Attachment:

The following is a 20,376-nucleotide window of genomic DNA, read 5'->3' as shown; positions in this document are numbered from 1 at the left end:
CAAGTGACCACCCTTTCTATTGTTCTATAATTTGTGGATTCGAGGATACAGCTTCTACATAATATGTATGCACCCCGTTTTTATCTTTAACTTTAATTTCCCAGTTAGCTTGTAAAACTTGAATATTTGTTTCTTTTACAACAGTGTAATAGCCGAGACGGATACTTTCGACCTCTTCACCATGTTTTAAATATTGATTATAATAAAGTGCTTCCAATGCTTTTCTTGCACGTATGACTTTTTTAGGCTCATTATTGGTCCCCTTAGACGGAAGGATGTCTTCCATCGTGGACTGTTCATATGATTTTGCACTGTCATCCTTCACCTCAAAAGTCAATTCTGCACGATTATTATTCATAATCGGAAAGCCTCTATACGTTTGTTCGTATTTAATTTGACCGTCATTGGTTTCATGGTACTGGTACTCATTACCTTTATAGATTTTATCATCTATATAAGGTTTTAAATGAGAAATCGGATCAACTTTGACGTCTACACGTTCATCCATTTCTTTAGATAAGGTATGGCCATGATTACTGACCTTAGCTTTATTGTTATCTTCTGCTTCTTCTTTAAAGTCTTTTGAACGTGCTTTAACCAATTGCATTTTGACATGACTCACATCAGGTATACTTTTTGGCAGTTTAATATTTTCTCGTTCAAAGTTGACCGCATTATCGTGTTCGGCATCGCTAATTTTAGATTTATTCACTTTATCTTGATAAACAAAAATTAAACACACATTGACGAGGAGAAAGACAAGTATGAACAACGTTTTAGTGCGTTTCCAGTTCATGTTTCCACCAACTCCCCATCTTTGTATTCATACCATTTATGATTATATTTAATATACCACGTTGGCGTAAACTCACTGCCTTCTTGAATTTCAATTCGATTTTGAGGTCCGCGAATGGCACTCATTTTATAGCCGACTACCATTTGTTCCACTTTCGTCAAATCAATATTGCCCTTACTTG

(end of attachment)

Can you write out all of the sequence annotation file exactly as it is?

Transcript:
The following is a 20,376-nucleotide window of genomic DNA, read 5'->3' as shown; positions in this document are numbered from 1 at the left end:
CAAGTGACCACCCTTTCTATTGTTCTATAATTTGTGGATTCGAGGATACAGCTTCTACATAATATGTATGCACCCCGTTTTTATCTTTAACTTTAATTTCCCAGTTAGCTTGTAAAACTTGAATATTTGTTTCTTTTACAACAGTGTAATAGCCGAGACGGATACTTTCGACCTCTTCACCATGTTTTAAATATTGATTATAATAAAGTGCTTCCAATGCTTTTCTTGCACGTATGACTTTTTTAGGCTCATTATTGGTCCCCTTAGACGGAAGGATGTCTTCCATCGTGGACTGTTCATATGATTTTGCACTGTCATCCTTCACCTCAAAAGTCAATTCTGCACGATTATTATTCATAATCGGAAAGCCTCTATACGTTTGTTCGTATTTAATTTGACCGTCATTGGTTTCATGGTACTGGTACTCATTACCTTTATAGATTTTATCATCTATATAAGGTTTTAAATGAGAAATCGGATCAACTTTGACGTCTACACGTTCATCCATTTCTTTAGATAAGGTATGGCCATGATTACTGACCTTAGCTTTATTGTTATCTTCTGCTTCTTCTTTAAAGTCTTTTGAACGTGCTTTAACCAATTGCATTTTGACATGACTCACATCAGGTATACTTTTTGGCAGTTTAATATTTTCTCGTTCAAAGTTGACCGCATTATCGTGTTCGGCATCGCTAATTTTAGATTTATTCACTTTATCTTGATAAACAAAAATTAAACACACATTGACGAGGAGAAAGACAAGTATGAACAACGTTTTAGTGCGTTTCCAGTTCATGTTTCCACCAACTCCCCATCTTTGTATTCATACCATTTATGATTATATTTAATATACCACGTTGGCGTAAACTCACTGCCTTCTTGAATTTCAATTCGATTTTGAGGTCCGCGAATGGCACTCATTTTATAGCCGACTACCATTTGTTCCACTTTCGTCAAATCAATATTGCCCTTACTTG